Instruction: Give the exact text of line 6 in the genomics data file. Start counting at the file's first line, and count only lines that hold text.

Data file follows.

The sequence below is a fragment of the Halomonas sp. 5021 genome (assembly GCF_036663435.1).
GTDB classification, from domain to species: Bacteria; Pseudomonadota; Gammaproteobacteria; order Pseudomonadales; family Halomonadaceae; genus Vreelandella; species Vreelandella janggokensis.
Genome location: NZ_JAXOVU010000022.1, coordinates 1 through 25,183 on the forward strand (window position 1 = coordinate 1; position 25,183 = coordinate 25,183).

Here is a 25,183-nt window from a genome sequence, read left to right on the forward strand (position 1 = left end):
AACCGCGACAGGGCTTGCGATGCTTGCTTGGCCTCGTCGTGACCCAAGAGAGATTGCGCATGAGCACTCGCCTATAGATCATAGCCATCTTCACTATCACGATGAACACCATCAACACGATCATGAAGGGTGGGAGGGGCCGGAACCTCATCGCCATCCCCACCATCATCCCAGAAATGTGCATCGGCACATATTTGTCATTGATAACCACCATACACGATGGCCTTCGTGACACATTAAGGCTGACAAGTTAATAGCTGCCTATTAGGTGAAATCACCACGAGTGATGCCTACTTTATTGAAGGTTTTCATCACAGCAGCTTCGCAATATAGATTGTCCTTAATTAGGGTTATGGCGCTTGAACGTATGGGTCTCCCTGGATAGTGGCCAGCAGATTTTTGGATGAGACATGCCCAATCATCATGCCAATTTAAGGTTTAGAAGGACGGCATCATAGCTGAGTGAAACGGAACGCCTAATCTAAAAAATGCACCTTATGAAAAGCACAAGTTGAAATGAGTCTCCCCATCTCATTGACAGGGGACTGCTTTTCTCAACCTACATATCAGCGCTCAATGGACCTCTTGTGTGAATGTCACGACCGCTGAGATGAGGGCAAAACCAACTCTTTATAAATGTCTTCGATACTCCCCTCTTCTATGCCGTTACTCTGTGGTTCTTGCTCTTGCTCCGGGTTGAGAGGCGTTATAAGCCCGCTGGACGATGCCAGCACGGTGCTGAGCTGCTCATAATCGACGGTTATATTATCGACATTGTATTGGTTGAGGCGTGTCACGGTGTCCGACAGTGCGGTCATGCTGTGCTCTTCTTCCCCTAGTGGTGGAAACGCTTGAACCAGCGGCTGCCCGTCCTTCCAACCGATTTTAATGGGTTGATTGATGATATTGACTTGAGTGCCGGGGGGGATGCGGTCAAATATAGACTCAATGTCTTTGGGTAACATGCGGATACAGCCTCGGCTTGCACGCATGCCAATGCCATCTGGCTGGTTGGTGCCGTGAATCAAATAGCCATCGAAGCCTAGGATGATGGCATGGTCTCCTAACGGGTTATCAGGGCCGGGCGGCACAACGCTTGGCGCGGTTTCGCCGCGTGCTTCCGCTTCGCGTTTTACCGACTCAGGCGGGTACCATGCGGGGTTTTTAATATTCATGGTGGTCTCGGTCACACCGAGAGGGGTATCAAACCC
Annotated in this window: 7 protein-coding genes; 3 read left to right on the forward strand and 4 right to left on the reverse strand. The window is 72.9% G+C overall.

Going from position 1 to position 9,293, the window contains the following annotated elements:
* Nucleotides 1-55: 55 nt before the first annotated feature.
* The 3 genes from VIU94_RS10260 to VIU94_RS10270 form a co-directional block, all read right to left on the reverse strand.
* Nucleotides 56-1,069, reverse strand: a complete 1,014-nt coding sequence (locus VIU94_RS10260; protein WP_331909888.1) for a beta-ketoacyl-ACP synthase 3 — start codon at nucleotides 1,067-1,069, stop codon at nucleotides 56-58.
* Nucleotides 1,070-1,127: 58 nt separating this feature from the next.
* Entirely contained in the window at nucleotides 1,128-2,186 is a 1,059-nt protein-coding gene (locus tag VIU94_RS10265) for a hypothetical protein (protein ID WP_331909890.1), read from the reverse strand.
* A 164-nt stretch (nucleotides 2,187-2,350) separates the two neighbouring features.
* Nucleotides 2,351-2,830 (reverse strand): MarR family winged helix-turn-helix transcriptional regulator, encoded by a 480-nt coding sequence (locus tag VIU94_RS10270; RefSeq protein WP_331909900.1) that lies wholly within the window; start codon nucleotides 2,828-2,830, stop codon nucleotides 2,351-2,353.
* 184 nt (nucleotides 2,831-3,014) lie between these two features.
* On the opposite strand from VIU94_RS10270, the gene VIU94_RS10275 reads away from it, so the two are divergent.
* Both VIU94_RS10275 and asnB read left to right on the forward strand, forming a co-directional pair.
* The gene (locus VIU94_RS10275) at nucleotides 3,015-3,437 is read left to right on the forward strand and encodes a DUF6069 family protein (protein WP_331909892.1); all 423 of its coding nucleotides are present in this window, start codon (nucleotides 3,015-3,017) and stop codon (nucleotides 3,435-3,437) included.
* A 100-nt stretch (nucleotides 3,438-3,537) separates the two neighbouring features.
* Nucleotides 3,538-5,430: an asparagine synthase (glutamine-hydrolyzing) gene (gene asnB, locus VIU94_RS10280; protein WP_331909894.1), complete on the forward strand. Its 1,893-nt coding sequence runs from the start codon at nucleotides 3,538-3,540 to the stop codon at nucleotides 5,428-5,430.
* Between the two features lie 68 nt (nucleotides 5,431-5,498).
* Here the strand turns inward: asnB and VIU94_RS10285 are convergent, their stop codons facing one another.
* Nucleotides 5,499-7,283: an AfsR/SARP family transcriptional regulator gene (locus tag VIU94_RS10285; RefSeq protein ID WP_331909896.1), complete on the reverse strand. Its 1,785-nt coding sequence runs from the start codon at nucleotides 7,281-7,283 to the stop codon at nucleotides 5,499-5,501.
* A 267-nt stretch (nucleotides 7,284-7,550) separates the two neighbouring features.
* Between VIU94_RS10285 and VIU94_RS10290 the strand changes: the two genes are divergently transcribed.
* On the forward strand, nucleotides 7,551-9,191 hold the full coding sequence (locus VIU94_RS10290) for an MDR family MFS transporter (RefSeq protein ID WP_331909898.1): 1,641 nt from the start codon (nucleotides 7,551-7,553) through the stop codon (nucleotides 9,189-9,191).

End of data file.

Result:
Annotated in this window: 7 protein-coding genes; 3 read left to right on the forward strand and 4 right to left on the reverse strand. The window is 72.9% G+C overall.